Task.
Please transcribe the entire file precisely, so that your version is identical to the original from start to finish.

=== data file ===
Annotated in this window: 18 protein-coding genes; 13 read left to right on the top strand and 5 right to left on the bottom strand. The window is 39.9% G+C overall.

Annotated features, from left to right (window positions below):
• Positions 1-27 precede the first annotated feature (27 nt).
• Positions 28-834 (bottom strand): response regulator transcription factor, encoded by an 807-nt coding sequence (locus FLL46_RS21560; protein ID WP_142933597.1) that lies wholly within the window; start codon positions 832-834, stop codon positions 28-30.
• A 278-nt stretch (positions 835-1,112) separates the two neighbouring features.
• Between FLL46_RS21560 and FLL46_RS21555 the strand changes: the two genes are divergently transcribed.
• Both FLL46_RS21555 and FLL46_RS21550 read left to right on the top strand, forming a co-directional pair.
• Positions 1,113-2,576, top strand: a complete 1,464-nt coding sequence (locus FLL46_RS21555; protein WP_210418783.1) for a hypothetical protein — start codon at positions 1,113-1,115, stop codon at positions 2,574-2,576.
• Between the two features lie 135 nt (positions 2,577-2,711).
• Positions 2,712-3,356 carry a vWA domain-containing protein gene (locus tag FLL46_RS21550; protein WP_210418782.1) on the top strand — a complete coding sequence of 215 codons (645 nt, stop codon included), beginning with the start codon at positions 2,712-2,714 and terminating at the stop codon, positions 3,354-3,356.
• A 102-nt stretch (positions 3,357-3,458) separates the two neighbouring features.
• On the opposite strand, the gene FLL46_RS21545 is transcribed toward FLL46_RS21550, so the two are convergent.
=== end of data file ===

Annotated in this window: 18 protein-coding genes; 13 read left to right on the top strand and 5 right to left on the bottom strand. The window is 39.9% G+C overall.

Annotated features, from left to right (window positions below):
• Positions 1-27 precede the first annotated feature (27 nt).
• Positions 28-834 (bottom strand): response regulator transcription factor, encoded by an 807-nt coding sequence (locus FLL46_RS21560; protein ID WP_142933597.1) that lies wholly within the window; start codon positions 832-834, stop codon positions 28-30.
• A 278-nt stretch (positions 835-1,112) separates the two neighbouring features.
• Between FLL46_RS21560 and FLL46_RS21555 the strand changes: the two genes are divergently transcribed.
• Both FLL46_RS21555 and FLL46_RS21550 read left to right on the top strand, forming a co-directional pair.
• Positions 1,113-2,576, top strand: a complete 1,464-nt coding sequence (locus FLL46_RS21555; protein WP_210418783.1) for a hypothetical protein — start codon at positions 1,113-1,115, stop codon at positions 2,574-2,576.
• Between the two features lie 135 nt (positions 2,577-2,711).
• Positions 2,712-3,356 carry a vWA domain-containing protein gene (locus tag FLL46_RS21550; protein WP_210418782.1) on the top strand — a complete coding sequence of 215 codons (645 nt, stop codon included), beginning with the start codon at positions 2,712-2,714 and terminating at the stop codon, positions 3,354-3,356.
• A 102-nt stretch (positions 3,357-3,458) separates the two neighbouring features.
• On the opposite strand, the gene FLL46_RS21545 is transcribed toward FLL46_RS21550, so the two are convergent.